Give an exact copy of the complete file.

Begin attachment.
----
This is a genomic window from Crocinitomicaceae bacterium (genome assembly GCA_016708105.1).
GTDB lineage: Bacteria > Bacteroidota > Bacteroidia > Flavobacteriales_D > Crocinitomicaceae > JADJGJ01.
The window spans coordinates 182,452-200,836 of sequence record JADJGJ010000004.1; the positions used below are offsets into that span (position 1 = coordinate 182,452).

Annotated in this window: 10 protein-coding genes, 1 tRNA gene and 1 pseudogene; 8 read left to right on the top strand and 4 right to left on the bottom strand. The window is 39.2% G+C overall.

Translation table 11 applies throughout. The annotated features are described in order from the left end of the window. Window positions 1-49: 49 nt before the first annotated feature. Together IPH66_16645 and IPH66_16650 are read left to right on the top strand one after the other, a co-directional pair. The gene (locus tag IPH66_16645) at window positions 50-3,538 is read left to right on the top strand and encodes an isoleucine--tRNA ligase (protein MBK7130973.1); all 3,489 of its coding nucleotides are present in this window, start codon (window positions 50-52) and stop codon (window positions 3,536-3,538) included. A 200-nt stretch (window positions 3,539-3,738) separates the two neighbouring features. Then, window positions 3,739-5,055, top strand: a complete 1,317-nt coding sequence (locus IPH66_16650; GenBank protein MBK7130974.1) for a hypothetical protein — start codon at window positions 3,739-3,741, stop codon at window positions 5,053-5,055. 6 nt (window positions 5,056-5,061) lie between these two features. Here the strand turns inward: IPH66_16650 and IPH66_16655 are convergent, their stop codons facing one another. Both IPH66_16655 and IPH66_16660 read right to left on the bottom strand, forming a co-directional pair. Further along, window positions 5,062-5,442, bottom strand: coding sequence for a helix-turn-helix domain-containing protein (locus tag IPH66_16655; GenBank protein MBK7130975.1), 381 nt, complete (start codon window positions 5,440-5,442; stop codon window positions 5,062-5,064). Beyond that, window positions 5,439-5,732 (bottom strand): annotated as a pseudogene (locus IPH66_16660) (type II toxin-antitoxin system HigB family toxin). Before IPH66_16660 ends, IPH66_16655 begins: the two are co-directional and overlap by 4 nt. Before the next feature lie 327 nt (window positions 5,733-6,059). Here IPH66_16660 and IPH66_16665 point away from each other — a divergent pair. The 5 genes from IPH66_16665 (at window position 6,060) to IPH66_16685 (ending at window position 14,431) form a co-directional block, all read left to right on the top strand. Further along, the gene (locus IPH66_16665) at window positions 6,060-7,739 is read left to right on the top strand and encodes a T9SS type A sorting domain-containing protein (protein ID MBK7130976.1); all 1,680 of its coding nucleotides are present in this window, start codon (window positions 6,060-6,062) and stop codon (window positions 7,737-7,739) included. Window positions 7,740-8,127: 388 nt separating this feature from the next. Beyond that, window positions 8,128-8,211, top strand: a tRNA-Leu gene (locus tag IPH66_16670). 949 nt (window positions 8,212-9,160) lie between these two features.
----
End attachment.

This is a genomic window from Crocinitomicaceae bacterium (genome assembly GCA_016708105.1).
GTDB lineage: Bacteria > Bacteroidota > Bacteroidia > Flavobacteriales_D > Crocinitomicaceae > JADJGJ01.
The window spans coordinates 182,452-200,836 of sequence record JADJGJ010000004.1; the positions used below are offsets into that span (position 1 = coordinate 182,452).

Annotated in this window: 10 protein-coding genes, 1 tRNA gene and 1 pseudogene; 8 read left to right on the top strand and 4 right to left on the bottom strand. The window is 39.2% G+C overall.

Translation table 11 applies throughout. The annotated features are described in order from the left end of the window. Window positions 1-49: 49 nt before the first annotated feature. Together IPH66_16645 and IPH66_16650 are read left to right on the top strand one after the other, a co-directional pair. The gene (locus tag IPH66_16645) at window positions 50-3,538 is read left to right on the top strand and encodes an isoleucine--tRNA ligase (protein MBK7130973.1); all 3,489 of its coding nucleotides are present in this window, start codon (window positions 50-52) and stop codon (window positions 3,536-3,538) included. A 200-nt stretch (window positions 3,539-3,738) separates the two neighbouring features. Then, window positions 3,739-5,055, top strand: a complete 1,317-nt coding sequence (locus IPH66_16650; GenBank protein MBK7130974.1) for a hypothetical protein — start codon at window positions 3,739-3,741, stop codon at window positions 5,053-5,055. 6 nt (window positions 5,056-5,061) lie between these two features. Here the strand turns inward: IPH66_16650 and IPH66_16655 are convergent, their stop codons facing one another. Both IPH66_16655 and IPH66_16660 read right to left on the bottom strand, forming a co-directional pair. Further along, window positions 5,062-5,442, bottom strand: coding sequence for a helix-turn-helix domain-containing protein (locus tag IPH66_16655; GenBank protein MBK7130975.1), 381 nt, complete (start codon window positions 5,440-5,442; stop codon window positions 5,062-5,064). Beyond that, window positions 5,439-5,732 (bottom strand): annotated as a pseudogene (locus IPH66_16660) (type II toxin-antitoxin system HigB family toxin). Before IPH66_16660 ends, IPH66_16655 begins: the two are co-directional and overlap by 4 nt. Before the next feature lie 327 nt (window positions 5,733-6,059). Here IPH66_16660 and IPH66_16665 point away from each other — a divergent pair. The 5 genes from IPH66_16665 (at window position 6,060) to IPH66_16685 (ending at window position 14,431) form a co-directional block, all read left to right on the top strand. Further along, the gene (locus IPH66_16665) at window positions 6,060-7,739 is read left to right on the top strand and encodes a T9SS type A sorting domain-containing protein (protein ID MBK7130976.1); all 1,680 of its coding nucleotides are present in this window, start codon (window positions 6,060-6,062) and stop codon (window positions 7,737-7,739) included. Window positions 7,740-8,127: 388 nt separating this feature from the next. Beyond that, window positions 8,128-8,211, top strand: a tRNA-Leu gene (locus tag IPH66_16670). 949 nt (window positions 8,212-9,160) lie between these two features.